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The motor car must not choke debate about sustainable urban living

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Robert L Lansing, secretary of state to President Woodrow Wilson's government, warned that 'self-determination' would lead to public discontent, disorder and ultimately rebellion. 'The phrase', he claimed some 80 years ago, 'is simply loaded with dynamite. It will raise hopes, which can never be realised.

It will, I fear, cost thousands of lives. What a calamity that the phrase was ever uttered!

What misery it will cause!'

If only he could have witnessed last week's events as desperate consumers experienced the extraordinary disruption to their lives consequent upon a brief interruption to Britain's petrol supplies. Parental choice in education now necessitates the mass movement by car of our children to schools remote from their homes. Pandering to voracious consumer demands has led to the death of town centres and the dependence on out-of-town shopping and leisure facilities.

A neighbour in my street in north London has recently taken a job near Gatwick only to 'crawl' daily around the M25 by car. A young student a street away drives 80 miles a day to college in Epsom. She prefers to live at home in order to save money. 'Terrible the cost of student accommodation, ' says her father, who is happy to fill her car bi-daily with company petrol. 'And ain't that M25 terrible - it can't cope with the traffic!'

But as Ken Livingstone said at the RIBA last week, during the launch of tomorrow's Car Free Day, such freedoms of choice have carried heavy penalties. Ironically, London's traffic had that very day been brought to a virtual halt by the fuel crisis, prompting Ken to comment wryly on this refreshing reminder of past times when streets were traffic free.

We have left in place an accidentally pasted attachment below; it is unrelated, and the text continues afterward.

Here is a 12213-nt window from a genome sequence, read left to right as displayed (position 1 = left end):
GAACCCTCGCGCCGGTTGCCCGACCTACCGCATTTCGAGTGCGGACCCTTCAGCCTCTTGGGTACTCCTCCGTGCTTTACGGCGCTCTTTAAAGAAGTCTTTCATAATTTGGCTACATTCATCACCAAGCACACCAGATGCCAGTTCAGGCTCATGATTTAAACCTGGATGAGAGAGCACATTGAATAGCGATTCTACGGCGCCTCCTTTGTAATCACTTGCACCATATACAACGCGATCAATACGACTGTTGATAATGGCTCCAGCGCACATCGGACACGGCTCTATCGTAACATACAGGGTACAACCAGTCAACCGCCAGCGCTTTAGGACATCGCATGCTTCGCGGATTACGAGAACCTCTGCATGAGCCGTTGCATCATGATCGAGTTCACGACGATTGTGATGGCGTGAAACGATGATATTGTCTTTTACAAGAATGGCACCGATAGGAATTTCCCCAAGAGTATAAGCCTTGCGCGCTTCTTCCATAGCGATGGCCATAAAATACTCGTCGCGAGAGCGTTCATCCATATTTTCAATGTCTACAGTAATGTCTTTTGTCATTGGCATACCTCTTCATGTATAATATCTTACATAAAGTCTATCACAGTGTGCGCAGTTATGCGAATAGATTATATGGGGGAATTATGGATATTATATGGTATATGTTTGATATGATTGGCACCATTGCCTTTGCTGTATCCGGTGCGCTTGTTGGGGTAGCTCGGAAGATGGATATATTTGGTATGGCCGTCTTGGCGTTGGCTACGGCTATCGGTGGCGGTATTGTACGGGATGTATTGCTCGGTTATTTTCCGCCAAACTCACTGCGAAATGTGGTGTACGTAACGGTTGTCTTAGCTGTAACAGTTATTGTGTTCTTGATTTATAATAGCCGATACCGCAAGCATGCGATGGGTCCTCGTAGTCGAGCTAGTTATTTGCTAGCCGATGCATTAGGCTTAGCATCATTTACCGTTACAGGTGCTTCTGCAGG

But my children don't enjoy such memories having never known the freedom to cycle to school, play in the street, or enjoy street parties. And this is why the Environmental Transport Association's initiative to support European Car Free Day is so important. It provides for residents of those towns who partake the opportunity to gain a different perception of our streets and how they can be used.

As Marco Goldschmied, who chaired the launch, said, it is important in relation to design that there is a proper understanding that good buildings are simply not enough: it is the quality of the public realm between buildings that is so critical to the enjoyment of our towns and cities.

Crucial to the improved quality of our cities and environment is the restriction of car use and that, inevitably, necessitates substantial improvement in land-use/transport planning strategies which inevitably impinges on individual freedom and the right to selfdetermination. It also necessitates major improvements to public transport facilities.

Both require political intervention: the market alone has no capacity to act responsibly or intelligently.

That is why, at an institutional level, people of the courage and calibre of Goldschmied at the RIBA, Mark Whitby at the Institute of Engineers, Max Fordham at CIBSE and Robin Nicholson, who recently retired as chairman of the CIC, are worthy of all possible support in their efforts to influence the construction and development industry towards a more responsible role with regard to sustainable development. It is why people of the wily cunning and tenacious commitment of Livingstone and Darren Johnson of the Green Party are needed to shake up municipal departments whose thinking has so long been moribund. And why Tony Blair and John Prescott should be admired for their mettle in pursuing the issues of fuel taxation, motorway tolls, and congestion charging. Society must ultimately constrain individual freedom as the consumer in aggregate is a menace who, uncontrolled, threatens the well-being of us all.

Self-determination has, as Lansing predicted all those years ago, raised hopes to an unsustainable level. It is going to be a tough road ahead, but a new level of social responsibility - 'civitas', as Richard Sennett would say - is essential if we are to avoid the disastrous consequences of the unfettered market democracy. That is the real issue that was so missing from last week's media attention on the so-called fuel crisis.

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